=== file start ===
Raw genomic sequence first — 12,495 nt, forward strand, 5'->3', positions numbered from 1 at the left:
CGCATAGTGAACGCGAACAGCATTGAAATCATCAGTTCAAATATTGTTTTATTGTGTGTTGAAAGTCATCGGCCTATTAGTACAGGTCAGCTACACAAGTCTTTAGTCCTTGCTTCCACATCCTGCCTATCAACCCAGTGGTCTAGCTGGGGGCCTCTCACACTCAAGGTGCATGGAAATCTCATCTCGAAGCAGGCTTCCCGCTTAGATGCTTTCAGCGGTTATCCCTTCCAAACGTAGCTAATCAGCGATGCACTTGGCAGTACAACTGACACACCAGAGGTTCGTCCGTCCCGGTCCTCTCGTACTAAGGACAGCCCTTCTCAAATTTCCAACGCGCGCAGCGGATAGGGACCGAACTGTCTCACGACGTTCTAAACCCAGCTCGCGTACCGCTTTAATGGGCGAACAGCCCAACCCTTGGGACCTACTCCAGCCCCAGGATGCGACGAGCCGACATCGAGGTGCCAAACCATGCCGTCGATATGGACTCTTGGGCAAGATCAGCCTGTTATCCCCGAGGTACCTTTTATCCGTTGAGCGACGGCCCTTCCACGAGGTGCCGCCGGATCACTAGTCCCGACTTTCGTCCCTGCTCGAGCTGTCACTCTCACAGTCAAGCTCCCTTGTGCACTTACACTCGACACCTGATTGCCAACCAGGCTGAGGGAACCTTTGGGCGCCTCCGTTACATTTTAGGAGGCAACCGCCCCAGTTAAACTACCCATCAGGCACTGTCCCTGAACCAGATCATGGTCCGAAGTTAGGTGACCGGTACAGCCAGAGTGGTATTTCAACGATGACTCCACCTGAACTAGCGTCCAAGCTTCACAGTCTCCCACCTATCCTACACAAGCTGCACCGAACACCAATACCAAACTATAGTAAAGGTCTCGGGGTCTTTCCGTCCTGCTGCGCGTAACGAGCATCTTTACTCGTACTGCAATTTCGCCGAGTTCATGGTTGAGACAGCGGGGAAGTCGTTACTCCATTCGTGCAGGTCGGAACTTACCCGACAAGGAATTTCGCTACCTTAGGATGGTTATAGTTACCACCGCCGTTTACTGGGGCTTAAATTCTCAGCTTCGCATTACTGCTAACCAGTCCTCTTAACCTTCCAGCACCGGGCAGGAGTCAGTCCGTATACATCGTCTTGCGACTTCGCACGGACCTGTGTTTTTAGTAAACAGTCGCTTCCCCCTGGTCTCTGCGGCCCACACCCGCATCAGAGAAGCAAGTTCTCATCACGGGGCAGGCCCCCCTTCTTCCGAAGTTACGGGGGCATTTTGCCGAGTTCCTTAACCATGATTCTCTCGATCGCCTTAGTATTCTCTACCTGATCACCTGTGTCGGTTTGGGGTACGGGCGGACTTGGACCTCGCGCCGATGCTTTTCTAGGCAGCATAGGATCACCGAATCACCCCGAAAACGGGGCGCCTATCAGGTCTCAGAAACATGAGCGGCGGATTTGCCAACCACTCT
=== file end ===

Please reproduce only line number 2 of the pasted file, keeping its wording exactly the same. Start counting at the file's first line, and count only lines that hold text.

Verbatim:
CGCATAGTGAACGCGAACAGCATTGAAATCATCAGTTCAAATATTGTTTTATTGTGTGTTGAAAGTCATCGGCCTATTAGTACAGGTCAGCTACACAAGTCTTTAGTCCTTGCTTCCACATCCTGCCTATCAACCCAGTGGTCTAGCTGGGGGCCTCTCACACTCAAGGTGCATGGAAATCTCATCTCGAAGCAGGCTTCCCGCTTAGATGCTTTCAGCGGTTATCCCTTCCAAACGTAGCTAATCAGCGATGCACTTGGCAGTACAACTGACACACCAGAGGTTCGTCCGTCCCGGTCCTCTCGTACTAAGGACAGCCCTTCTCAAATTTCCAACGCGCGCAGCGGATAGGGACCGAACTGTCTCACGACGTTCTAAACCCAGCTCGCGTACCGCTTTAATGGGCGAACAGCCCAACCCTTGGGACCTACTCCAGCCCCAGGATGCGACGAGCCGACATCGAGGTGCCAAACCATGCCGTCGATATGGACTCTTGGGCAAGATCAGCCTGTTATCCCCGAGGTACCTTTTATCCGTTGAGCGACGGCCCTTCCACGAGGTGCCGCCGGATCACTAGTCCCGACTTTCGTCCCTGCTCGAGCTGTCACTCTCACAGTCAAGCTCCCTTGTGCACTTACACTCGACACCTGATTGCCAACCAGGCTGAGGGAACCTTTGGGCGCCTCCGTTACATTTTAGGAGGCAACCGCCCCAGTTAAACTACCCATCAGGCACTGTCCCTGAACCAGATCATGGTCCGAAGTTAGGTGACCGGTACAGCCAGAGTGGTATTTCAACGATGACTCCACCTGAACTAGCGTCCAAGCTTCACAGTCTCCCACCTATCCTACACAAGCTGCACCGAACACCAATACCAAACTATAGTAAAGGTCTCGGGGTCTTTCCGTCCTGCTGCGCGTAACGAGCATCTTTACTCGTACTGCAATTTCGCCGAGTTCATGGTTGAGACAGCGGGGAAGTCGTTACTCCATTCGTGCAGGTCGGAACTTACCCGACAAGGAATTTCGCTACCTTAGGATGGTTATAGTTACCACCGCCGTTTACTGGGGCTTAAATTCTCAGCTTCGCATTACTGCTAACCAGTCCTCTTAACCTTCCAGCACCGGGCAGGAGTCAGTCCGTATACATCGTCTTGCGACTTCGCACGGACCTGTGTTTTTAGTAAACAGTCGCTTCCCCCTGGTCTCTGCGGCCCACACCCGCATCAGAGAAGCAAGTTCTCATCACGGGGCAGGCCCCCCTTCTTCCGAAGTTACGGGGGCATTTTGCCGAGTTCCTTAACCATGATTCTCTCGATCGCCTTAGTATTCTCTACCTGATCACCTGTGTCGGTTTGGGGTACGGGCGGACTTGGACCTCGCGCCGATGCTTTTCTAGGCAGCATAGGATCACCGAATCACCCCGAAAACGGGGCGCCTATCAGGTCTCAGAAACATGAGCGGCGGATTTGCCAACCACTCT